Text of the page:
But there have been developments in psychology in the past two decades that are explained in the video below and the part two of it that I’ll link here. We process things “bottom-up,” meaning that memory, learning, and behavior cues are processed and stored in the body– experiencing what we’re learning, in other words, is key. I tend to think that this is largely out of survival adaptation. I think of just how fast some reactions needed to be when hunting or gathering food some thousands of years ago– there was no affordance of time to be able to think much or process things emotionally, what had to be done to survive had to be done. Meanwhile the current generation doesn’t seem to be able to get out of their own heads; they trap themselves in a corner of dissociation using things like video games, social media, pornography, YouTube, and other programs as tools helping them dissociate.
So there’s at least a few things I think we can take out of this in terms of trauma-informed education.
- The first would be that talking someone through a hard time whether a panic attack, outburst of anger, etc., only helps to a certain extent. Yes, always leave your door open to your students so long as you are reasonably able, making sure to also leave time to care for yourself. You may not be a therapist– and that is something to make very clear– but as an educator and a mentor to some, you may become part of the reason a student gathers up the courage to go to one.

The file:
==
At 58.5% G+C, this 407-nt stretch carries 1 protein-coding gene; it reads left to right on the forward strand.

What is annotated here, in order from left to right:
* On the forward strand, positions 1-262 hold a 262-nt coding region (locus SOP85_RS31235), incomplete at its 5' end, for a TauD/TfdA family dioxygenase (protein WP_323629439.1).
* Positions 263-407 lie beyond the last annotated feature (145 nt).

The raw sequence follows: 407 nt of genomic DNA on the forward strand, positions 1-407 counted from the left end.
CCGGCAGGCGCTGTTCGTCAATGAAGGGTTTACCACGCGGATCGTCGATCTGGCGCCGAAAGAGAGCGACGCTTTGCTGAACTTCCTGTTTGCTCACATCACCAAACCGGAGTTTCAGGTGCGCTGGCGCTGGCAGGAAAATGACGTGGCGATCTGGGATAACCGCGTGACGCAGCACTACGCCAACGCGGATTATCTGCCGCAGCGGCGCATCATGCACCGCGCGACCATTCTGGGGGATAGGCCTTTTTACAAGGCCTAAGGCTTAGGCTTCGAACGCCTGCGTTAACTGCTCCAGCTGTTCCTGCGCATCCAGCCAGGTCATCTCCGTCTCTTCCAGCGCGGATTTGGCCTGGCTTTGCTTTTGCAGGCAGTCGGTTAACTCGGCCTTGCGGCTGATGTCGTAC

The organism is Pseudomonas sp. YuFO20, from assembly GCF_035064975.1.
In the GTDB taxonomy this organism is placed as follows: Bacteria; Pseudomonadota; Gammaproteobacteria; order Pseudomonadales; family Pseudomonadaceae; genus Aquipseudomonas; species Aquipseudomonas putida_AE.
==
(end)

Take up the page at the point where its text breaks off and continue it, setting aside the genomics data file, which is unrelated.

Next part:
- As well as lending an empathetic ear, it also helps to understand how general stimuli are processed, which is why I decided to somewhat focus on that for this week. Understanding how we process and react to things and how our brain’s networks develop is key to discerning the wisest course of action.
- As important as remembering information may be to education, understand that memory is sometimes impacted by trauma, whether temporarily or long-term. Keep encouraging students and reminding them that a person’s worth and intelligence is not ultimately defined by grades or how well they do in school. Encourage students to encourage each other. Encourage a collaborative environment, but also one that students can work independently but still find other ways to love and encourage.
- Also off of the memory point, keep in mind how much more memory is stored in the body. Create an experiential learning space. This may help to prevent PTSD or CPTSD from developing by keeping the body and brain building new, positive neural pathways. This may run the risk of potential triggers for some students, depending on their trauma, but over time, and with patience and work, may help to develop an understanding in the child that yes, there was danger there, but that does not mean there is now or always will be.
And this is in part why I think integrating so much technology into education can be somewhat hurtful to development. Whether it’s like what I studied and wrote my final literary analysis and presented on last semester for psych senior sem about the ways we dissociate using technology (though that was a more narrowly focused form of internet dissociation that I studied) and the state of flow that it can put us into, or maybe it’s just the simple lack of body-to-brain experiences, too much of anything in this world can be a bad thing.